Voted by South Korea’s news media as the most recognizable foreign CEO in the country, Michael Grimaldi, 58, will return to GM Daewoo Auto and Technology Co. in mid-August to wrap up business before retiring Oct.1.

Grimaldi, who is visiting in the U.S. and could not be reached for immediate comment, is well-respected by employees at GM’s small-car subsidiary and has been instrumental in furthering management-union relations in his brief 3-year stint with GMDAT.

Indeed, workers last week ratified a precedent-setting, collective-bargaining agreement that calls for a wage freeze through the end of 2009.

Lee Nam-mook, chairman of the GM Daewoo branch of the Korea Metal Workers Union, said in a statement at the time the outcome of this year’s wage negotiations “reflects a broad determination by our union members to support GM Daewoo during challenging times.

“The company and labor union need to continue to work together in order to overcome the current difficulties facing us as a result of the global economic downturn.”

Grimaldi also has been instrumental in furthering the role GMDAT will continue to play in the new General Motors Co. as its primary source of global small cars.

For the first two years of his tenure at GMDAT, Grimaldi supervised an enormous expansion of the business, with huge increases in export sales of fuel-efficient cars and the replacement of most of the company’s lineup with an entirely new portfolio of vehicles.

Unfortunately, the much-anticipated Chevrolet Cruze compact and its Korean version, the Lacetti Premiere, were released late last year in sync with the worst recession to impact the global industry in more than half a century.

Grimaldi and his management team have wrestled for the last nine months with a catastrophic drop in sales in more than 150 served markets. Only now is GMDAT showing signs of recovery.

The much-heralded new Chevrolet Spark minicar will be released in Korea when Grimaldi returns in August, and GMDAT will launch a demonstration fleet of 10 Chevrolet Volt extended-range electric vehicles in the domestic market in 2011.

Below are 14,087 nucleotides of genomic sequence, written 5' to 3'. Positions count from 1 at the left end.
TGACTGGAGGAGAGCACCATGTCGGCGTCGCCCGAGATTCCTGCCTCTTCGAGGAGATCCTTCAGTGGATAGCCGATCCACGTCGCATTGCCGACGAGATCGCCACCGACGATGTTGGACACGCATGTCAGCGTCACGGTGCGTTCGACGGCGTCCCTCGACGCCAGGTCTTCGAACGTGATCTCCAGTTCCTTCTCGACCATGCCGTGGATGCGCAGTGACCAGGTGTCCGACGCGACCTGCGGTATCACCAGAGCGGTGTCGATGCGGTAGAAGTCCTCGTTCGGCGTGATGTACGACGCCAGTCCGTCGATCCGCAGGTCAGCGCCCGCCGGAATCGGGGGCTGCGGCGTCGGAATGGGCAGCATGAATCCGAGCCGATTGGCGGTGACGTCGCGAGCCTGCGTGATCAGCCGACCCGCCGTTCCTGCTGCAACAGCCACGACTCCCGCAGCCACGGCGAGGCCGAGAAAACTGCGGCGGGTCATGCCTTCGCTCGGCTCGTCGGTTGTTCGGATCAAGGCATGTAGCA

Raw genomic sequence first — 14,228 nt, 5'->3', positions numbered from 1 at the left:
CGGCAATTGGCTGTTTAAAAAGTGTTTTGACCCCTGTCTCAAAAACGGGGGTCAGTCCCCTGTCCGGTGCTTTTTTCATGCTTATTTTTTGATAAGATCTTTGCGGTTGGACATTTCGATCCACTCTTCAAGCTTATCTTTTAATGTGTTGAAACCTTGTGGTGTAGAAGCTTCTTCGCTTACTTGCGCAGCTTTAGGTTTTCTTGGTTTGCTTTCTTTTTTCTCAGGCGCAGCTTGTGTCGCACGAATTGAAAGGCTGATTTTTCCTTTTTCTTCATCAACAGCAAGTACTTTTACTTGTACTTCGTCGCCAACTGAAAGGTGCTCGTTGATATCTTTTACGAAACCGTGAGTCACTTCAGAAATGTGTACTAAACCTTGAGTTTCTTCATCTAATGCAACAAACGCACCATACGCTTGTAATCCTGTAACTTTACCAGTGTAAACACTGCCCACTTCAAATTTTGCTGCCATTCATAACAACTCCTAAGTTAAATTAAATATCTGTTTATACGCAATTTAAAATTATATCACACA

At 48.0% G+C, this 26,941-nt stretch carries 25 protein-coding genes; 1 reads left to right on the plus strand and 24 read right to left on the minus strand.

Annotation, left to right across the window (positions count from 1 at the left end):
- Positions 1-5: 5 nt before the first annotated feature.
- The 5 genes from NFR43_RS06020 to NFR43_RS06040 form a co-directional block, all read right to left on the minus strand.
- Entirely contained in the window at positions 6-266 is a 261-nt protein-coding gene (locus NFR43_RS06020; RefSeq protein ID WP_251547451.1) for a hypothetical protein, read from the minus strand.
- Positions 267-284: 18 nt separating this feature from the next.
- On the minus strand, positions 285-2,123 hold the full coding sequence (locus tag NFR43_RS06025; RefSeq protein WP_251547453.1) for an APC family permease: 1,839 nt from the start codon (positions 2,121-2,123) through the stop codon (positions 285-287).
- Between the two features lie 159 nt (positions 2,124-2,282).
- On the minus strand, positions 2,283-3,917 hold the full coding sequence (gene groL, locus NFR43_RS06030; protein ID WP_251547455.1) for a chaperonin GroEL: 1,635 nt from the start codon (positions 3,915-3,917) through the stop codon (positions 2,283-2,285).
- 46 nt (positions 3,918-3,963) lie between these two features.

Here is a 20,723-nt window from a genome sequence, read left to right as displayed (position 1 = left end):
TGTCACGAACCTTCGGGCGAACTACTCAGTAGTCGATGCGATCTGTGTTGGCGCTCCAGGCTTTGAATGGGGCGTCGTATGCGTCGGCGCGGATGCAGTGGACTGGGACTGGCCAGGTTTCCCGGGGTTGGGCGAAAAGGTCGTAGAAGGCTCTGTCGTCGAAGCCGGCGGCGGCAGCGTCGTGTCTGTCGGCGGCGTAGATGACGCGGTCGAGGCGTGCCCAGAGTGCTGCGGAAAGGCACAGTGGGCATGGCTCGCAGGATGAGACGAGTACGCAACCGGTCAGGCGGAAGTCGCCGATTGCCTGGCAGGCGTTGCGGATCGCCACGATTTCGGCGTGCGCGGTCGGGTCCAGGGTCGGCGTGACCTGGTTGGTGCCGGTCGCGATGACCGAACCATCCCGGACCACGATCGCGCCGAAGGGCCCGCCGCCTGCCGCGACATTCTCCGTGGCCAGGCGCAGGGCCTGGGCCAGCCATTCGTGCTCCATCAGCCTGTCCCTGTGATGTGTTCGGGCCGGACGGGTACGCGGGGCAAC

Additionally, the Chevy Cruze will begin sales in the U.S. in 2011, with models produced at GM’s Lordstown, OH, plant. Before taking over the helm at GMDAT, Grimaldi was president and general manager of General Motors of Canada Ltd., a post he held for four years. He has worked for GM for 33 years.

Nick Reilly, newly appointed executive vice president and president-GM International Operations, served as president and CEO of GMDAT from 2002 until Grimaldi replaced him in August 2006, when Reilly took over GM’s Asia/Pacific operations.

In announcing Grimaldi’s retirement last week, Reilly said, “GM appreciates the fine job that Michael Grimaldi has done at GM Daewoo over the past three years, despite a challenging business and economic environment.

“He helped make GM Daewoo a stronger contributor to GM globally in terms of sales, engineering and product development.”

Grimaldi will be replaced by GM veteran Michael Arcamone, who most recently served as vice president of GM Powertrain Europe, with responsibility for 10 manufacturing plants and five engineering locations.

He also had global responsibility for small diesel and gasoline engines and small manual transmissions.

Executives at GMDAT headquarters in Bupyeong anticipate Arcamone will visit Korea soon to begin the transition process.

Grimaldi and Arcamone were part of a major GM management shakeup announced Friday that included the retirement of five top-level managers and the promotion of several others to key positions.